30/04/2009 - 00:00

Rail network fights to keep grain

30/04/2009 - 00:00

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THE current condition and future use of the rural rail system across Western Australia as part of the state's grain freight network continues to generate debate, as stakeholders seek a commitment from the government to support the ageing infrastructure.

Rail network fights to keep grain

THE current condition and future use of the rural rail system across Western Australia as part of the state's grain freight network continues to generate debate, as stakeholders seek a commitment from the government to support the ageing infrastructure.

Discussions between the government and stakeholders using the country rail network for the transportation of grain, amongst other commodities, are not new.

The rail network in WA has been in place for more than a century and during that time there have been many deliberations and various modifications to try and keep the system up to scratch.

The majority of grain exports in WA are transported across vast distances via rail, often directly to port.

Last month, WA shipped a record 1.54 million tonnes of grain, a figure far greater than all other states combined.

Last week, the operator of the rail network, WestNet Rail, launched a community education campaign to keep grain on rail rather than on WA roads.

WestNet Rail, with the support of Cooperative Bulk Handling and Australian Railroad Group, said the 'Grain on Rail' initiative will keep hundreds of trucks off regional and metropolitan roads.

WA Farmers Federation and the Western Australian Local Government Association also signalled their support of the campaign, which will consist of a series of advertisements and a website.

In contrast, the Pastoralists and Graziers Association opposed the campaign, calling for a bigger investment in upgrading rural roads.

WestNet, CBH and ARG are now seeking commitments from the state and federal government to invest in the network.

WestNet Rail general manager Paul Larsen said $400 million, shared equally between state and federal government and industry, specifically CBH, invested over a five year period, would secure the network for the next period of its lifespan.

"$200 million is hoped to be spent on re-sleepering rail lines, $50 million on feeder roads and $150 million on rapid rail loading cells at CBH facilities," Mr Larsen said.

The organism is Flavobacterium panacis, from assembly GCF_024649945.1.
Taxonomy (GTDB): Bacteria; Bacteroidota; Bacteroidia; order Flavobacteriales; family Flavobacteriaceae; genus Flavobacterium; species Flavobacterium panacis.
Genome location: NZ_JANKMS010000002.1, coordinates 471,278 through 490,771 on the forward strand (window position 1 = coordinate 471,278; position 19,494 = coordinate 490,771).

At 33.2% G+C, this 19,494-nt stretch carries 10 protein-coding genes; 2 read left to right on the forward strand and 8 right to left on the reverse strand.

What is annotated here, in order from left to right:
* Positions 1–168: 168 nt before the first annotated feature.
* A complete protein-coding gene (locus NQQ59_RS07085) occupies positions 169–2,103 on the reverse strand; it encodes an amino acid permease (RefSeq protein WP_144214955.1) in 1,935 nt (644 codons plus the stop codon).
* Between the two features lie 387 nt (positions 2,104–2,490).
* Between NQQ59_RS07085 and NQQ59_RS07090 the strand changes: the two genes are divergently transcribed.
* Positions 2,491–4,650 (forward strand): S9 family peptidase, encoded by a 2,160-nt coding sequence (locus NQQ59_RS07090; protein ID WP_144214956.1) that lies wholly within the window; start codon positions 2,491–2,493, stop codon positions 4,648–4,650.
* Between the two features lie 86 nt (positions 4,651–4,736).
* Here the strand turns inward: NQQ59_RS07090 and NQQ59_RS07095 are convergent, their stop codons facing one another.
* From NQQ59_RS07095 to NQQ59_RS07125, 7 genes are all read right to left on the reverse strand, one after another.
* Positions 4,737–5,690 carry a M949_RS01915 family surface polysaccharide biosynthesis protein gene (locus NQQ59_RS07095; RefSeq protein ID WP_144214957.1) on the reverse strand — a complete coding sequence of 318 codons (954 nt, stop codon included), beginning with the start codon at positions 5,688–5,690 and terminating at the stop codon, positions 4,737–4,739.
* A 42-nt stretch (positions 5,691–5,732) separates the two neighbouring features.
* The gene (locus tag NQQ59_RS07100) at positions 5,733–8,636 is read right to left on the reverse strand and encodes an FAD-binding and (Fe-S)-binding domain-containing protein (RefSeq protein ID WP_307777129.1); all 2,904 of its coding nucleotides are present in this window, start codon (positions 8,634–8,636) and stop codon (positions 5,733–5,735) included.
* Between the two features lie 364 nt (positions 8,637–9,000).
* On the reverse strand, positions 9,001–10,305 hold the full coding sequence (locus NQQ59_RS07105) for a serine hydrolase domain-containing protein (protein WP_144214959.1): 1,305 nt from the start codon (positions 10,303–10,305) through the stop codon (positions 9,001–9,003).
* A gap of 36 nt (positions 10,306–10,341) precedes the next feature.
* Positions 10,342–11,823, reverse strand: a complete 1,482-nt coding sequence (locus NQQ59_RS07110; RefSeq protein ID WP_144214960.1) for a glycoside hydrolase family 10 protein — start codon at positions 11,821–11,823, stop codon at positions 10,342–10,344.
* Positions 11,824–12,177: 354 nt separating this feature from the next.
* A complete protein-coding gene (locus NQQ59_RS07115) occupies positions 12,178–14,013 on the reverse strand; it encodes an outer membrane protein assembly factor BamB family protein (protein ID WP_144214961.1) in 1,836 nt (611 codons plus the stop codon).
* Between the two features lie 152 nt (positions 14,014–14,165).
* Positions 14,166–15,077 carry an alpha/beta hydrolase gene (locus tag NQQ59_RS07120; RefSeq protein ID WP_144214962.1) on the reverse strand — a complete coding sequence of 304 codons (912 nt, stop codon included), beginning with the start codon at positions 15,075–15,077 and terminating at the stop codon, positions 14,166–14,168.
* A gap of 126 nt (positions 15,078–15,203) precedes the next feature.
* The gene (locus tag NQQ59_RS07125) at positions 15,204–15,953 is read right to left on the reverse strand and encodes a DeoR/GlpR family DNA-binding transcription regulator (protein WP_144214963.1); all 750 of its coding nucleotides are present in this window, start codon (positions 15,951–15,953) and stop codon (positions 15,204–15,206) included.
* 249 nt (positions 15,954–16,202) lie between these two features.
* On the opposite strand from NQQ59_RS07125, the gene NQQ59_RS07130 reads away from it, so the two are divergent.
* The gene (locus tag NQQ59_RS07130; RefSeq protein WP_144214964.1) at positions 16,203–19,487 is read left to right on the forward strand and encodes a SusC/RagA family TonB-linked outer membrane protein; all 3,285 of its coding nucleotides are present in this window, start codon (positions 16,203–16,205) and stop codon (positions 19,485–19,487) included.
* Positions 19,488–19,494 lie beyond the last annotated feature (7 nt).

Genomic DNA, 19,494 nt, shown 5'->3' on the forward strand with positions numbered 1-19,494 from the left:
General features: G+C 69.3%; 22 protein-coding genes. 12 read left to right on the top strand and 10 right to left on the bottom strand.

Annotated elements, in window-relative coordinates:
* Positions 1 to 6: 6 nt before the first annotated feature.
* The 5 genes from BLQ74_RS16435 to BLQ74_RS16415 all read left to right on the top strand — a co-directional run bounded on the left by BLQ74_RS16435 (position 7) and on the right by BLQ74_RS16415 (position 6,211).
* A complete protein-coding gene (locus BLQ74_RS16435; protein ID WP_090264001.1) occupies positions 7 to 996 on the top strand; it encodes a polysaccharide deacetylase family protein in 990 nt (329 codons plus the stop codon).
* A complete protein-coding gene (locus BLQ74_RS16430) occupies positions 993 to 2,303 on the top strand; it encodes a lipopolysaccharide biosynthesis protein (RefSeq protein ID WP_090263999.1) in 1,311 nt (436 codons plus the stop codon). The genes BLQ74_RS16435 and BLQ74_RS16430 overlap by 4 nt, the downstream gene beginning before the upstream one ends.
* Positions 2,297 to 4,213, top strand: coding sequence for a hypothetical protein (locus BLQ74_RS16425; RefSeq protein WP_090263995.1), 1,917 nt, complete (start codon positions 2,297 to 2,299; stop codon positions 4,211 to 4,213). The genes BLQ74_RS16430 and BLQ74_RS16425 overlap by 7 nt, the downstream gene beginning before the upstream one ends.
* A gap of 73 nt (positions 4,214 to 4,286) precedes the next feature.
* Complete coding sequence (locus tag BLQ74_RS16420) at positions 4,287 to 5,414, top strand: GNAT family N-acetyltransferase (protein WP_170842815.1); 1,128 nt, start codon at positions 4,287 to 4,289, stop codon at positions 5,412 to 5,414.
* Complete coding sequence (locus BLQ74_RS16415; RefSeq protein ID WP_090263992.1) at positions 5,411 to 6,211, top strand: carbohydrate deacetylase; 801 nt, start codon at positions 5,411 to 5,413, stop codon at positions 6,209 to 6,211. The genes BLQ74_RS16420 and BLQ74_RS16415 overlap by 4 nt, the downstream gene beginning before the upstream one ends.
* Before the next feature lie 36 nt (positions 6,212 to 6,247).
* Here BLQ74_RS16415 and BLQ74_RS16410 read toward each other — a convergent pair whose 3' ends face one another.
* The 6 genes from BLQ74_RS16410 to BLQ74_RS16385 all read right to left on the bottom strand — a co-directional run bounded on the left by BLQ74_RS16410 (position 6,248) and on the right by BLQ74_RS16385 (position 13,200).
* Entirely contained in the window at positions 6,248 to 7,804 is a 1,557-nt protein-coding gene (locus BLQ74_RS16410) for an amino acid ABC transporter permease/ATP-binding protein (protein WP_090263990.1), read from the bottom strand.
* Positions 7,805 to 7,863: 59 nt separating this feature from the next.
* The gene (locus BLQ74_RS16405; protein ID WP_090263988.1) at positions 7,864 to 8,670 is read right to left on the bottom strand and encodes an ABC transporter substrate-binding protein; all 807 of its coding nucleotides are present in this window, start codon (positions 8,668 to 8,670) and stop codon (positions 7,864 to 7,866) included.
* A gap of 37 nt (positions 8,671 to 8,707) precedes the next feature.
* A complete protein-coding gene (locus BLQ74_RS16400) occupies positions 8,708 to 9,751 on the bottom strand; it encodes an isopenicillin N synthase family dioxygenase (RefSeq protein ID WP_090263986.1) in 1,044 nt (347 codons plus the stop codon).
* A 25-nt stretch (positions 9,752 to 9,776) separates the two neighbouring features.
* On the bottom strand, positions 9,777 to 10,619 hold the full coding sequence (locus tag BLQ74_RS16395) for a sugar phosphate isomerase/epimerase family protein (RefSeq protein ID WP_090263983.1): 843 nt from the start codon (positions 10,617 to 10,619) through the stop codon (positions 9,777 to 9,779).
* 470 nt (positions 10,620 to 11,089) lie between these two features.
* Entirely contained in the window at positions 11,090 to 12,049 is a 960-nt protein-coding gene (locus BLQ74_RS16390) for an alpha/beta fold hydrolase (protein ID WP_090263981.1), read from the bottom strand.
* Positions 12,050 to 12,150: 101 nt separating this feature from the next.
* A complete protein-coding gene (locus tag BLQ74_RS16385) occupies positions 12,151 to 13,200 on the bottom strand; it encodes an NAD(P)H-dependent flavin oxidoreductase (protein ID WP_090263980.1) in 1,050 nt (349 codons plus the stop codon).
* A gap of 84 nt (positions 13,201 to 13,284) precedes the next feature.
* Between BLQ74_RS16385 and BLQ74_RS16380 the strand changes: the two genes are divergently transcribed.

"The community needs to be better informed about the value of its grain freight network, and problems that would be created if millions of tonnes of grain is forced off rail and on to roads."

Transport Minister Simon O'Brien said the state's interests were enhanced if the majority of grain freight moves on rail as opposed to road.

But, he has ruled out any funding commitment at present, instead reiterating the network is currently fit for purpose.

"It's an issue that's waxed and waned for decades," Mr O'Brien told WA Business News.

"Not to say the state is not interested in investing in infrastructure, like rail networks or future rail networks, but we certainly haven't determined to do so and we certainly won't be doing so on the basis of an ad campaign.

"I understand in March the rail operators and CBH moved a record amount of grain.

"When that happens, that doesn't say to me that there is something wrong with the rail network."

Mr O'Brien thinks it's extraordinary for a rail network operator to talk about shutting part of their network and putting it on road.

"What they're doing though is they're saber-rattling to say that the freight task is to be moved on to road," Mr O'Brien said.

"That's not the first time they've done that."

Mr O'Brien also highlighted that under the current lease arrangements WestNet has responsibility for maintaining the rail network and the $400 million plan was not new, stemming from a five-year-old proposal.

"If it was such a fabulous proposal you wonder why the previous government didn't go anywhere with it during the boom years," he said.

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